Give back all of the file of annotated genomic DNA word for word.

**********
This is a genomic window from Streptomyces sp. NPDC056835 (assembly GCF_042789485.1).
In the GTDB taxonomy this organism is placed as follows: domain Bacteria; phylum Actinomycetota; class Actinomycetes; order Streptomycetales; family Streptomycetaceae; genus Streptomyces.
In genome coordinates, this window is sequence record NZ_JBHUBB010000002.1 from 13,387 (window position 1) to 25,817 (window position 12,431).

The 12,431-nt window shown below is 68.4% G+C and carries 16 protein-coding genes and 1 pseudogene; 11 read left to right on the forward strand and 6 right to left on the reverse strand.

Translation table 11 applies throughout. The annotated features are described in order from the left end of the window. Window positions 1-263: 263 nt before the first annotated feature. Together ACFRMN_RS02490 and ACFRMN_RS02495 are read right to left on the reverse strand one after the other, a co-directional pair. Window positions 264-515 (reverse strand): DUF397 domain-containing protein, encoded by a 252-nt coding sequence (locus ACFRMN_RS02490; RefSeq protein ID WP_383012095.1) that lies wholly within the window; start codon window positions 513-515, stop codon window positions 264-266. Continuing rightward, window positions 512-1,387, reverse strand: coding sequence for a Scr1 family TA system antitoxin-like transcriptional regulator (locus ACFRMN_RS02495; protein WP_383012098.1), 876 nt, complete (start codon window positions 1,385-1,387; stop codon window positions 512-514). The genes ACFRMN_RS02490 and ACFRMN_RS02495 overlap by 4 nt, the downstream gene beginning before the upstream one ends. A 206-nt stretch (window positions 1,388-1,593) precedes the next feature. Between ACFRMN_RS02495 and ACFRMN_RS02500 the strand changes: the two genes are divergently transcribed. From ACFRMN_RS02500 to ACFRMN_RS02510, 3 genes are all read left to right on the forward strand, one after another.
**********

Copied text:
This is a genomic window from Streptomyces sp. NPDC056835 (assembly GCF_042789485.1).
In the GTDB taxonomy this organism is placed as follows: domain Bacteria; phylum Actinomycetota; class Actinomycetes; order Streptomycetales; family Streptomycetaceae; genus Streptomyces.
In genome coordinates, this window is sequence record NZ_JBHUBB010000002.1 from 13,387 (window position 1) to 25,817 (window position 12,431).

The 12,431-nt window shown below is 68.4% G+C and carries 16 protein-coding genes and 1 pseudogene; 11 read left to right on the forward strand and 6 right to left on the reverse strand.

Translation table 11 applies throughout. The annotated features are described in order from the left end of the window. Window positions 1-263: 263 nt before the first annotated feature. Together ACFRMN_RS02490 and ACFRMN_RS02495 are read right to left on the reverse strand one after the other, a co-directional pair. Window positions 264-515 (reverse strand): DUF397 domain-containing protein, encoded by a 252-nt coding sequence (locus ACFRMN_RS02490; RefSeq protein ID WP_383012095.1) that lies wholly within the window; start codon window positions 513-515, stop codon window positions 264-266. Continuing rightward, window positions 512-1,387, reverse strand: coding sequence for a Scr1 family TA system antitoxin-like transcriptional regulator (locus ACFRMN_RS02495; protein WP_383012098.1), 876 nt, complete (start codon window positions 1,385-1,387; stop codon window positions 512-514). The genes ACFRMN_RS02490 and ACFRMN_RS02495 overlap by 4 nt, the downstream gene beginning before the upstream one ends. A 206-nt stretch (window positions 1,388-1,593) precedes the next feature. Between ACFRMN_RS02495 and ACFRMN_RS02500 the strand changes: the two genes are divergently transcribed. From ACFRMN_RS02500 to ACFRMN_RS02510, 3 genes are all read left to right on the forward strand, one after another.